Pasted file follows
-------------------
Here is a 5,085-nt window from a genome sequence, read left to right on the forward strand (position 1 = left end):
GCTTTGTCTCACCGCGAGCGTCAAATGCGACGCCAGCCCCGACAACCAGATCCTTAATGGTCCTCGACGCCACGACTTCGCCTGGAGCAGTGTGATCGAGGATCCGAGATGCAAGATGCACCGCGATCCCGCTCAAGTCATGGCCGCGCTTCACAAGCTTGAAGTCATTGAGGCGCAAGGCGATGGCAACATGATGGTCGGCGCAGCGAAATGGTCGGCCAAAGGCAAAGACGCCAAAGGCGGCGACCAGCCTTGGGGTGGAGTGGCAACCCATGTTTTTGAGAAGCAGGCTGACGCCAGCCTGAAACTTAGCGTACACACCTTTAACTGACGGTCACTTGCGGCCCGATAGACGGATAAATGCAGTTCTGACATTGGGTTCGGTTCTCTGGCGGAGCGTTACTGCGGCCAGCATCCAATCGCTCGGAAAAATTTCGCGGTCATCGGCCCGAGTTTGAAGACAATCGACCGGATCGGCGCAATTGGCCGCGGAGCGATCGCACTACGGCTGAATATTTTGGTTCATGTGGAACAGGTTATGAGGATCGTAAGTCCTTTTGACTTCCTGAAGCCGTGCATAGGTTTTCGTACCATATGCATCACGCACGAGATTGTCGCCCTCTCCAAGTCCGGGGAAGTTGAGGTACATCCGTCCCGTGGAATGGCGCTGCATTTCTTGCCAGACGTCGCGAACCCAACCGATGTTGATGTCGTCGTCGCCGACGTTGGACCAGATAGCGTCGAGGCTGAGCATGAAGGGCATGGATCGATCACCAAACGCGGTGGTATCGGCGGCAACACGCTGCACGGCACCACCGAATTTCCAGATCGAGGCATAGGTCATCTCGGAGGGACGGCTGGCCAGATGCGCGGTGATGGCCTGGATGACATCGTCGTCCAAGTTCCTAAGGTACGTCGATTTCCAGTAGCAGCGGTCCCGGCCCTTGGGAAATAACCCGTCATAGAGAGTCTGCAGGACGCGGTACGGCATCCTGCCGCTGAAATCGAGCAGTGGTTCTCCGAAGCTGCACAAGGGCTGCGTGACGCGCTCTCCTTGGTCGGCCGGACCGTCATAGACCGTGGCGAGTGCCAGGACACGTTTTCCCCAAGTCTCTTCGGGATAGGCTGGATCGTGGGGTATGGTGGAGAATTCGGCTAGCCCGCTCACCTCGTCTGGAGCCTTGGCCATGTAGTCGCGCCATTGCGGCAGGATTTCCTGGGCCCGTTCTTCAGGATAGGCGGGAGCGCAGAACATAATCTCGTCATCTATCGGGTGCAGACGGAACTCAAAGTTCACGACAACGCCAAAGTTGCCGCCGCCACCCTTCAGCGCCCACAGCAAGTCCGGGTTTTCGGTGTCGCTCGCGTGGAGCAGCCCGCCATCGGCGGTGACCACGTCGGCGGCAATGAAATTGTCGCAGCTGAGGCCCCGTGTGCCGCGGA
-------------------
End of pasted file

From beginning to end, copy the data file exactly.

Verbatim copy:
Here is a 5,085-nt window from a genome sequence, read left to right on the forward strand (position 1 = left end):
GCTTTGTCTCACCGCGAGCGTCAAATGCGACGCCAGCCCCGACAACCAGATCCTTAATGGTCCTCGACGCCACGACTTCGCCTGGAGCAGTGTGATCGAGGATCCGAGATGCAAGATGCACCGCGATCCCGCTCAAGTCATGGCCGCGCTTCACAAGCTTGAAGTCATTGAGGCGCAAGGCGATGGCAACATGATGGTCGGCGCAGCGAAATGGTCGGCCAAAGGCAAAGACGCCAAAGGCGGCGACCAGCCTTGGGGTGGAGTGGCAACCCATGTTTTTGAGAAGCAGGCTGACGCCAGCCTGAAACTTAGCGTACACACCTTTAACTGACGGTCACTTGCGGCCCGATAGACGGATAAATGCAGTTCTGACATTGGGTTCGGTTCTCTGGCGGAGCGTTACTGCGGCCAGCATCCAATCGCTCGGAAAAATTTCGCGGTCATCGGCCCGAGTTTGAAGACAATCGACCGGATCGGCGCAATTGGCCGCGGAGCGATCGCACTACGGCTGAATATTTTGGTTCATGTGGAACAGGTTATGAGGATCGTAAGTCCTTTTGACTTCCTGAAGCCGTGCATAGGTTTTCGTACCATATGCATCACGCACGAGATTGTCGCCCTCTCCAAGTCCGGGGAAGTTGAGGTACATCCGTCCCGTGGAATGGCGCTGCATTTCTTGCCAGACGTCGCGAACCCAACCGATGTTGATGTCGTCGTCGCCGACGTTGGACCAGATAGCGTCGAGGCTGAGCATGAAGGGCATGGATCGATCACCAAACGCGGTGGTATCGGCGGCAACACGCTGCACGGCACCACCGAATTTCCAGATCGAGGCATAGGTCATCTCGGAGGGACGGCTGGCCAGATGCGCGGTGATGGCCTGGATGACATCGTCGTCCAAGTTCCTAAGGTACGTCGATTTCCAGTAGCAGCGGTCCCGGCCCTTGGGAAATAACCCGTCATAGAGAGTCTGCAGGACGCGGTACGGCATCCTGCCGCTGAAATCGAGCAGTGGTTCTCCGAAGCTGCACAAGGGCTGCGTGACGCGCTCTCCTTGGTCGGCCGGACCGTCATAGACCGTGGCGAGTGCCAGGACACGTTTTCCCCAAGTCTCTTCGGGATAGGCTGGATCGTGGGGTATGGTGGAGAATTCGGCTAGCCCGCTCACCTCGTCTGGAGCCTTGGCCATGTAGTCGCGCCATTGCGGCAGGATTTCCTGGGCCCGTTCTTCAGGATAGGCGGGAGCGCAGAACATAATCTCGTCATCTATCGGGTGCAGACGGAACTCAAAGTTCACGACAACGCCAAAGTTGCCGCCGCCACCCTTCAGCGCCCACAGCAAGTCCGGGTTTTCGGTGTCGCTCGCGTGGAGCAGCCCGCCATCGGCGGTGACCACGTCGGCGGCAATGAAATTGTCGCAGCTGAGGCCCCGTGTGCCGCGGA